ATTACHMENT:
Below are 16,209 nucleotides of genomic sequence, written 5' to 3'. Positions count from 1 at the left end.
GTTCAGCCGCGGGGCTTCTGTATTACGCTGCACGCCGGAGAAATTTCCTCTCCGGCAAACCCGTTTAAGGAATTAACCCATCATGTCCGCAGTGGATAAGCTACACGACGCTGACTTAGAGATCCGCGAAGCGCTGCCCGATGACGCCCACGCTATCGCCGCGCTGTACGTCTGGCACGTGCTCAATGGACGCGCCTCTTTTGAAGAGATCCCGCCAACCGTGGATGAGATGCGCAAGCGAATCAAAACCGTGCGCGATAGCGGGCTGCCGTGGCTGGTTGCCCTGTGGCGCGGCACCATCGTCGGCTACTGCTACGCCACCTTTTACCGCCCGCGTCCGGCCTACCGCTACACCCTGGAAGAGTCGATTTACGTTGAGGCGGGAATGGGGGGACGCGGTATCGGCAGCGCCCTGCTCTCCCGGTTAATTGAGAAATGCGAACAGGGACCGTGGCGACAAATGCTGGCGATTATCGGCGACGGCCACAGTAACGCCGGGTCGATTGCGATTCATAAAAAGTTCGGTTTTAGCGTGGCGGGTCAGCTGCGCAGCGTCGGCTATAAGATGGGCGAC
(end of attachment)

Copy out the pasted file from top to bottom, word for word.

Below are 16,209 nucleotides of genomic sequence, written 5' to 3'. Positions count from 1 at the left end.
GTTCAGCCGCGGGGCTTCTGTATTACGCTGCACGCCGGAGAAATTTCCTCTCCGGCAAACCCGTTTAAGGAATTAACCCATCATGTCCGCAGTGGATAAGCTACACGACGCTGACTTAGAGATCCGCGAAGCGCTGCCCGATGACGCCCACGCTATCGCCGCGCTGTACGTCTGGCACGTGCTCAATGGACGCGCCTCTTTTGAAGAGATCCCGCCAACCGTGGATGAGATGCGCAAGCGAATCAAAACCGTGCGCGATAGCGGGCTGCCGTGGCTGGTTGCCCTGTGGCGCGGCACCATCGTCGGCTACTGCTACGCCACCTTTTACCGCCCGCGTCCGGCCTACCGCTACACCCTGGAAGAGTCGATTTACGTTGAGGCGGGAATGGGGGGACGCGGTATCGGCAGCGCCCTGCTCTCCCGGTTAATTGAGAAATGCGAACAGGGACCGTGGCGACAAATGCTGGCGATTATCGGCGACGGCCACAGTAACGCCGGGTCGATTGCGATTCATAAAAAGTTCGGTTTTAGCGTGGCGGGTCAGCTGCGCAGCGTCGGCTATAAGATGGGCGAC